May 19, 2021
Today, in God’s Lavish Mercy, we pray with Psalm 68, some different verses for this second day:
Show forth, O God, your power,
the power, O God, with which you took our part;
For your temple in Jerusalem
let the kings bring you gifts.
You kingdoms of the earth, sing to God,
chant praise to the Lord
who rides on the heights of the ancient heavens.
Behold, God’s voice resounds, the voice of power:
“Confess the power of God!”
Psalm 68 is a prayer that gives full voice to Israel’s gratitude for being God’s chosen people. And in that way, it is a challenging psalm to pray with today as modern Israel and Palestine descend into all out war which disproportionately affects the poor, elderly, women and children.
The contradiction of our psalm, placed against this war scenario, is deeply unsettling. Does God really want the nation of Israel to dominate a geography to the annihilation of other peoples?
What I remind myself of this morning is this: biblical Israel is not the same as the political state of Israel. After WWII, the political state was initiated as part of a partition plan in which both Palestine and Israel would be independent states. The plan didn’t work out, creating multiple ensuing conflicts. The current one is just the latest edition.
Biblical Israel, on the other hand, is not a physical territory but instead a relationship – the foundational heritage of all Abrahamic faiths. For Christians it is a heritage that led to our faith in Jesus Christ, the fulfillment of God’s promise to Abraham. Although once rooted in a geography, that faith is now rooted in a universal love which reverences life for all people, particularly the poor, the orphaned, and the disenfranchised.
As I pray Psalm 68 today, I pray it with a woman named Arlette in my mind and heart. My friend Eileen McGovern introduced me to her friend, who wishes not to be named, with the following story. As we pray today, let this woman and all who suffer in war be with us.
I write for a friend who is voiceless. She lives in Bethlehem, Palestine.
I met her during a pilgrimage in October 2019, and we became friends. We have kept in touch and have grown to know and to respect one another. She is teaching me Arabic phrases. I am not a good student so we both laugh at my efforts. Or, we used to until the recent outbreak of violence.
She was born in 1948 when Palestine was a French protectorate. French is her first language, one of four. Yet she is voiceless. Who will hear her?
As a young school girl she pledged allegiance to the French flag and sang La Marseillaise when her home was a French protectorate. When Transjordan was created, as a teenager she sang the Jordanian anthem as she struggled to learn Arabic. At age 40 she became a Palestinian with the creation of the Israeli and Palestine states. She still lives in the West Bank. She has not moved, but politics again have upended her life.
She loves children. Before the Covid-19 pandemic she volunteered at a school for deaf children. At Christmas she runs a charity to give poor Christian children a gift card and food so that their families can celebrate the feast with the traditional chicken dinner, a luxury they cannot afford. During the previous intifada she used to gather Palestinian children into her home and give them chocolates and tell them stories so they would not throw stones at Israeli soldiers.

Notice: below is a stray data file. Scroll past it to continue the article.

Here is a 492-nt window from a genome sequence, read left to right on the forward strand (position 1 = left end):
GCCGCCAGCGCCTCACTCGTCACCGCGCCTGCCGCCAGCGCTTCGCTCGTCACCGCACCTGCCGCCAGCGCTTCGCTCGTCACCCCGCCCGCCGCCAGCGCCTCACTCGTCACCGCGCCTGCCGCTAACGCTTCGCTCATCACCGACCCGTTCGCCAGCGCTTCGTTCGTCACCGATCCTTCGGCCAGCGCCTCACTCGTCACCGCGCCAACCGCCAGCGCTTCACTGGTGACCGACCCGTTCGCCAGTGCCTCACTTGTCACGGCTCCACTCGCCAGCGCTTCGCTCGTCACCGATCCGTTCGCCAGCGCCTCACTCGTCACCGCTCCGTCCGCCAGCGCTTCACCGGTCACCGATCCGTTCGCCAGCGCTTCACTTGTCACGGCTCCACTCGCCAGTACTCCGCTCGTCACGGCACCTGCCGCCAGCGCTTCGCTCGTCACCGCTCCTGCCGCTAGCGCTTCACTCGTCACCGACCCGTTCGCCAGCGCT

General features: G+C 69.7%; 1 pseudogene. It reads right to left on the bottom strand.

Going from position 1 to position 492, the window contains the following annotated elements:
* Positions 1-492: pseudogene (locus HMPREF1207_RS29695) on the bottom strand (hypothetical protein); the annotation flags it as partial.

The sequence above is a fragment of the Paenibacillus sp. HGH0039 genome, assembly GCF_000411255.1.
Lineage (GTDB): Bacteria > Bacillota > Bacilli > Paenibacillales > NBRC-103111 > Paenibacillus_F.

She is a woman of peace who has seen too much war. She is haunted by the memory of looking out her window to see a man standing outside her house disappear in a phosphorescent flash. This morning she told me of watching TV and seeing men desperately digging, some with their bare hands, in the rubble of a Palestinian home where the cries of an infant girl could be heard. The men did not have heavy equipment so I do not know if they were able to save her.
Now she asks: “Who am I? The Israelis do not want us here. They want me to leave the home of my birth, but I am a devout Christian who loves this land, a sacred land, the Holy Land, the land of Jesus’ birth. I do not want to leave, and where would I go? Who wants Palestinians? No one wants us. I want only to live in peace and to see people of all faiths be able to come to Jerusalem without fear. I live in fear, especially for my son who can be taken from me at any time by Israeli police. I pray, but I am afraid to hope again.”
Music: Desert – Rasha Nahas is a Palestinian artist. Below is her song “Desert” which I find both profound and disturbing. It can be interpreted as a personification poem describing the experience of the Palestinian people in the story of a single individual.
Here is a link to learn more about Rasha from America magazine:
Please just take it all away
I am nobody I could name
I float upon
Pearls some songs
They’ve been buried for years
I’m a desert torn
I was born on the mountain by the sea
The west rapes east
My west disease
I’m a little beast
Hiding up the street
In a little room
With a little bed
On the dusty floor
Lies human flesh
Time melts out my eyes
As my heart is bleeding quarter tones
and I sail on this song
The dead sea
used to be alive
She had a woman and a child
And she couldn’t live at home she said
She wandered lost
and she wandered west
to the place where the bible spoke of gods
All their temples and their floods
They hung her on a cross
She is a language no one dares to talk
Sweet bleeding palms and the breeze of death
They buried her
She’s a roaring breath
Time melts out her eyes
As her heart is bleeding
Quarter tones and she sails on this song
Sweet bleeding palms
And the cheering men
They buried me
I am a roaring breath